This Homemade Ragu Sauce is rich, savory, filled with vegetables, umami flavor and easy to make. Ragu, an Italian classic, can be paired with just about anything including just a spoon.
The Best Homemade Ragu Sauce
I can smell the simmering tomatoes, beef, and garlic already! That smell is unmistakable. There’s nothing like getting all the ingredients together for this sauce, pouring a glass of red wine, and getting to work. This kind of Italian cooking is therapeutic and soothing to make. The steps are so simple. Every time you add something else into the pot the flavor deepens, and the aroma gets even better.
Did I mention this dish starts with bacon!? See what I mean about this being the best-smelling dish? Then carrots, celery, and onions are cooked in the bacon fat and it only gets better from there. We’ll add in Italian sausage, beef, tomatoes, and tons of fresh herbs. There’s a little balsamic vinegar at the end for a touch of acid and sweetness.
What’s the Difference Between Ragu and Bolognese?
If you were to compare ingredient lists, you’d think that Ragu and Bolognese were identical sauces. But if you dig a little deeper, you’ll see that there are some differences between the two.
The bottom line is that Ragu is like the top-tier Italian red sauce. It’s meaty, has tomatoes, and has wine. Bolognese is a variation of Ragu. It has the same ingredients, but the consistency is a little different.
Ragu is a meatier sauce. Everything is usually minced to be about the same size. This version contains pork and beef, but you’ll sometimes find veal or other cuts of meat in it, too. Ragu typically has red wine in it. So basically, it’s thicker and cooked with red wine.
Bolognese also has meat but usually has more tomatoes. So it’s a bit saucier. Compared to Ragu, Bolognese is usually cooked with white wine. And now you know the difference between Ragu and Bolognese!
Here’s what you’ll need to make simple Homemade Ragu Sauce.
- Bacon: Every good dish starts with bacon!
- Yellow Onion, Celery, Carrots: a.k.a. “mirepoix” – a French cooking term for this trio of ingredients. These three vegetables are the base ingredients for hundreds of dishes across different cuisines!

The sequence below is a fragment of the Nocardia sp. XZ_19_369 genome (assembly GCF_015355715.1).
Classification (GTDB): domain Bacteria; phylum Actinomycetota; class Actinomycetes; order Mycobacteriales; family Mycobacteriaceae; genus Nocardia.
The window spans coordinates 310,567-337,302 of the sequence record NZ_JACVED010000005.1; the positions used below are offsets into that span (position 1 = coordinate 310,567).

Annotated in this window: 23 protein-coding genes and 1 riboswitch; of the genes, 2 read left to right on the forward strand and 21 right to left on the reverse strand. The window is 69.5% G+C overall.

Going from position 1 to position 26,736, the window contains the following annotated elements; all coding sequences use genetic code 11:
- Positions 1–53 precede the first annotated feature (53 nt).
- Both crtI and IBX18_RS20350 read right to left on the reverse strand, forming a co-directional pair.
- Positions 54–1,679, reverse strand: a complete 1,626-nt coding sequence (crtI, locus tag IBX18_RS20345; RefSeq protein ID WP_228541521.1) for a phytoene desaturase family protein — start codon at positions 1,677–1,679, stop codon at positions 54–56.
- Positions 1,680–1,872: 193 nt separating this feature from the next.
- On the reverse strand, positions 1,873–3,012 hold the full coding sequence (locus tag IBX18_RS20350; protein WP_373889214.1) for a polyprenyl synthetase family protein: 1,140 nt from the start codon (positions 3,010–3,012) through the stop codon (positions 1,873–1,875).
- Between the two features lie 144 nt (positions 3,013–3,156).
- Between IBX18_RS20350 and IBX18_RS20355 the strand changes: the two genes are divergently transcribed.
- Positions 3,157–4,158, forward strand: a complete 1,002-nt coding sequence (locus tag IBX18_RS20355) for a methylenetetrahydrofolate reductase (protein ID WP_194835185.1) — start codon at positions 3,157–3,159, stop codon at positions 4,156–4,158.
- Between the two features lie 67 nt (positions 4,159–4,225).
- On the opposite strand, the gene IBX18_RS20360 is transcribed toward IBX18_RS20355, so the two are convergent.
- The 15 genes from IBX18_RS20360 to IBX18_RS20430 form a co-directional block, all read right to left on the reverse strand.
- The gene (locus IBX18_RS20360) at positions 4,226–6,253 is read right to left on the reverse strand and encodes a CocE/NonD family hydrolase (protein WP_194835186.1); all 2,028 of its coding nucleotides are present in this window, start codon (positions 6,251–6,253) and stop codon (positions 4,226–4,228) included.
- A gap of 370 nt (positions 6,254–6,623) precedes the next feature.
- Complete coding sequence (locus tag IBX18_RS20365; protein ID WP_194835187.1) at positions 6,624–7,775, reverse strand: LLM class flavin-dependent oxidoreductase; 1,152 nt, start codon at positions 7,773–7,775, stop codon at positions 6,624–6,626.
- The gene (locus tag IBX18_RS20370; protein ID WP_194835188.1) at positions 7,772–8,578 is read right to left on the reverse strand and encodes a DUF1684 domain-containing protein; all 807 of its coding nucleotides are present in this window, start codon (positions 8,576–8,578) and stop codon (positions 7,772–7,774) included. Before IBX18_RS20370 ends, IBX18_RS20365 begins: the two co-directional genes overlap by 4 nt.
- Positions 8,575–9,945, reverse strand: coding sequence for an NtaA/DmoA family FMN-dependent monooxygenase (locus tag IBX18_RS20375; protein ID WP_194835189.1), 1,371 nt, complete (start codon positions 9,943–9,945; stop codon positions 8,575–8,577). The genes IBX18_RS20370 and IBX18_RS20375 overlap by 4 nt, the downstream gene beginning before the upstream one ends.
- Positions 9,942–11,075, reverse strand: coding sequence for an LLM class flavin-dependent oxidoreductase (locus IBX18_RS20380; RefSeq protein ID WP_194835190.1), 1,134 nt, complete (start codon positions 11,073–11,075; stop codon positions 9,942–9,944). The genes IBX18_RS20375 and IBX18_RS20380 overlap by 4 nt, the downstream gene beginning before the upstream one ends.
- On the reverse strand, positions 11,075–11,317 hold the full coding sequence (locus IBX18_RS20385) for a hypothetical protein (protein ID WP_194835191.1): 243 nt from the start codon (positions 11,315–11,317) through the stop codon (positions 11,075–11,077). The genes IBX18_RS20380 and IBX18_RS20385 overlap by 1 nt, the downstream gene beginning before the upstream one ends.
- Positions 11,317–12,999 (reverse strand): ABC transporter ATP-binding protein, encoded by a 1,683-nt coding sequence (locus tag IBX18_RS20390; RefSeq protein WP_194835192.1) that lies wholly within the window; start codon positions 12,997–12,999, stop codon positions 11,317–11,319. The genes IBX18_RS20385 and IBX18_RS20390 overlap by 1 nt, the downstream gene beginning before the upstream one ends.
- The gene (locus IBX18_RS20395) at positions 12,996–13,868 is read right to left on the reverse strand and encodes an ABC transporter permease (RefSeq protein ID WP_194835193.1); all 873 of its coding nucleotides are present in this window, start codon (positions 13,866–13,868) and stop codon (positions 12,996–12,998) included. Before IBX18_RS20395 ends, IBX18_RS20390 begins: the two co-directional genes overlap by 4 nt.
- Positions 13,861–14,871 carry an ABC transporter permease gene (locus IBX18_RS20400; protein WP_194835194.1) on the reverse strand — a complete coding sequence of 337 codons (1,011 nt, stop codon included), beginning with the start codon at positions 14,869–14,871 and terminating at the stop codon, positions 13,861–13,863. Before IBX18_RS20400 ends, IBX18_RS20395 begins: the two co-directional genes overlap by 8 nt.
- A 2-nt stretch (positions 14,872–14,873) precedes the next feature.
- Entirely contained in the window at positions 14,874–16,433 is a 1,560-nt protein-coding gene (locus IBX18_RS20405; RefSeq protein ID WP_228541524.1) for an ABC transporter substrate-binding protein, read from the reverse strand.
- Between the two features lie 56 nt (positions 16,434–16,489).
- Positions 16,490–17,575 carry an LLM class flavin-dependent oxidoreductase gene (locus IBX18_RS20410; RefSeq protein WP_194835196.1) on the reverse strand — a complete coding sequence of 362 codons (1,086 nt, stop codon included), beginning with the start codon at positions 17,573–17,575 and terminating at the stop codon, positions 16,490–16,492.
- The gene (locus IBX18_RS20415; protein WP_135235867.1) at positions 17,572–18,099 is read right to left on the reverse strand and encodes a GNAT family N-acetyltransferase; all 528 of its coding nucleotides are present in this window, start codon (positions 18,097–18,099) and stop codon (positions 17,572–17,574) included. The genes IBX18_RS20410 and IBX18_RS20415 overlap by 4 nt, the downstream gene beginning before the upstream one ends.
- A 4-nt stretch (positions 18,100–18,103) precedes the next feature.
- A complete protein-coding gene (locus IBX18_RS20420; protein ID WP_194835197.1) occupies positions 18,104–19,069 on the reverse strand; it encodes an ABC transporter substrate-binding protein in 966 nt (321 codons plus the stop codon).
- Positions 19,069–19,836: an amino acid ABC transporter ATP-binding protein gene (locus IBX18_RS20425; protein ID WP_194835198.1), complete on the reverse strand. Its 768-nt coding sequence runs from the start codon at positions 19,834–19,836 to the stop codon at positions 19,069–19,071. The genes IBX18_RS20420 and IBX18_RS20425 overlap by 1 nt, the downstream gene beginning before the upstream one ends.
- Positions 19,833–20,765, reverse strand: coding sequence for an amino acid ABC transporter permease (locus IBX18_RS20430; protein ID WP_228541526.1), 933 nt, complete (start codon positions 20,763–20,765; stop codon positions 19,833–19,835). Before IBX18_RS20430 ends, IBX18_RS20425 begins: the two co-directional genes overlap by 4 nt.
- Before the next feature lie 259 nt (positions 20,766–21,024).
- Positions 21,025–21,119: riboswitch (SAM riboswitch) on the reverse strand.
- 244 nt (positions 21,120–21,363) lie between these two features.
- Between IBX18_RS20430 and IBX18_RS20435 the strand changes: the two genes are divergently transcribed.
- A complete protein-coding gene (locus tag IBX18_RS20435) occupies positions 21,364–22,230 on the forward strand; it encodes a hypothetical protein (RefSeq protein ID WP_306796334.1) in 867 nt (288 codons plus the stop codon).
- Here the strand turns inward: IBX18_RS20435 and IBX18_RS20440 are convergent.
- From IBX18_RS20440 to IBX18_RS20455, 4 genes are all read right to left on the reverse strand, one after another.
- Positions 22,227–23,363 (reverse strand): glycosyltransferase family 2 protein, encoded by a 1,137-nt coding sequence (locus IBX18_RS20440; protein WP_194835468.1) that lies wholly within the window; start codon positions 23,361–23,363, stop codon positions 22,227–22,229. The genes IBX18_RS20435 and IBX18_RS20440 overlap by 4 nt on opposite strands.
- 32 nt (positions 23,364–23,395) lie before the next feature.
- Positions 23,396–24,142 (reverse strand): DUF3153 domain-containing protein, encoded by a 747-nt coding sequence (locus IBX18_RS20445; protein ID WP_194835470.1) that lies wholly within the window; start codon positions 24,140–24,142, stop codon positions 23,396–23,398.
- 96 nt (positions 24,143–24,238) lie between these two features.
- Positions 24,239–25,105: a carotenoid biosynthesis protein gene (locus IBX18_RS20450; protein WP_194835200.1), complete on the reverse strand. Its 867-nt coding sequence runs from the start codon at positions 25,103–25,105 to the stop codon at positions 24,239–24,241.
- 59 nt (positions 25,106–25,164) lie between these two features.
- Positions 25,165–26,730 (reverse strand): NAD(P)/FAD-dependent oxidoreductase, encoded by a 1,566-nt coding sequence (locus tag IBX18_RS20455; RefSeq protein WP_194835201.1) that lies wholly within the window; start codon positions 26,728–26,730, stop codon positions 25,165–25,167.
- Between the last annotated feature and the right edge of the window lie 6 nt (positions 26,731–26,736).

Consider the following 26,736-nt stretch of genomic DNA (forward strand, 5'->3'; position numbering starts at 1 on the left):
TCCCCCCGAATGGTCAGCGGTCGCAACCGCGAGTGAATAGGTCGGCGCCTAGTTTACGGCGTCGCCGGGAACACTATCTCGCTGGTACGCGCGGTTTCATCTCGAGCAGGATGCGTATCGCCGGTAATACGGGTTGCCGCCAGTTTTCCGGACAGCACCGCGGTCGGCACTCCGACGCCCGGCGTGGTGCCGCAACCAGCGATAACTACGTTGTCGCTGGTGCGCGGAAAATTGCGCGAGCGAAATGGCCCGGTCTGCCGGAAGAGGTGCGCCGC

- Garlic: Another ingredient at the beginning that sets the tone for the entire dish.
- Grass Fed Ground Beef: I would recommend a lean mix of 90/10 so that the sauce doesn’t have too much grease.
- Italian Sausage: You can use ground or just remove it from the casing prior to cooking.
- Salt: Always added to balance out the sweetness of the tomatoes.
- Red Wine: You can also use beef broth and you’ll use it to deglaze the pan.
- San Marzano Whole Tomatoes: These plum tomatoes and sweet and only mildly acidic.
- Tomato Sauce: Make sure you find a can that is no salt added.
- Tomato Paste: Tomato paste deepens the tomato flavor without adding too much sweetness.
- Parsley, Oregano, Basil: For this recipe, I recommend using dried spices.
- Balsamic Vinegar: A finishing touch that adds a bit of sweetness and acid.
- Parmesan Cheese: The salty cheese cuts the acidity of the sauce perfectly.
How to Make Ragu Sauce from Scratch
Grab a glass of red wine and let’s get to work! Here’s how we’re going to make Simple Homemade Ragu Sauce.
Saute the bacon. Heat a large dutch oven and start to render the fat from the bacon. You’ll use this fat to cook the carrots, celery, onions, and garlic.
Then, add the carrots, onions, celery, and garlic. Cook them until they are tender and the onions are translucent.
Add the meat. While the meat is cooking, break it up with a potato masher or wooden spoon. Mix together so that the flavors develop.
Deglaze the pan. What does “deglaze” mean? When you deglaze, you’ll add the red wine to hot pan and it will start to sizzle. While the liquid is simmering, mix the ingredients in the pan so that you get any pieces of meat or vegetables that are stuck to the bottom. You want that deliciousness in the sauce!
Add the tomato ingredients and spices. Next, you’ll stir in the tomatoes, tomato sauce, tomato paste, and dried spices. Then you’ll let the sauce simmer for a while.
Add the finishing touches! At the end, you’ll add balsamic vinegar and parmesan cheese. These two contrasting flavors will finish the Ragu into an incredibly flavorful sauce.
Tips for Success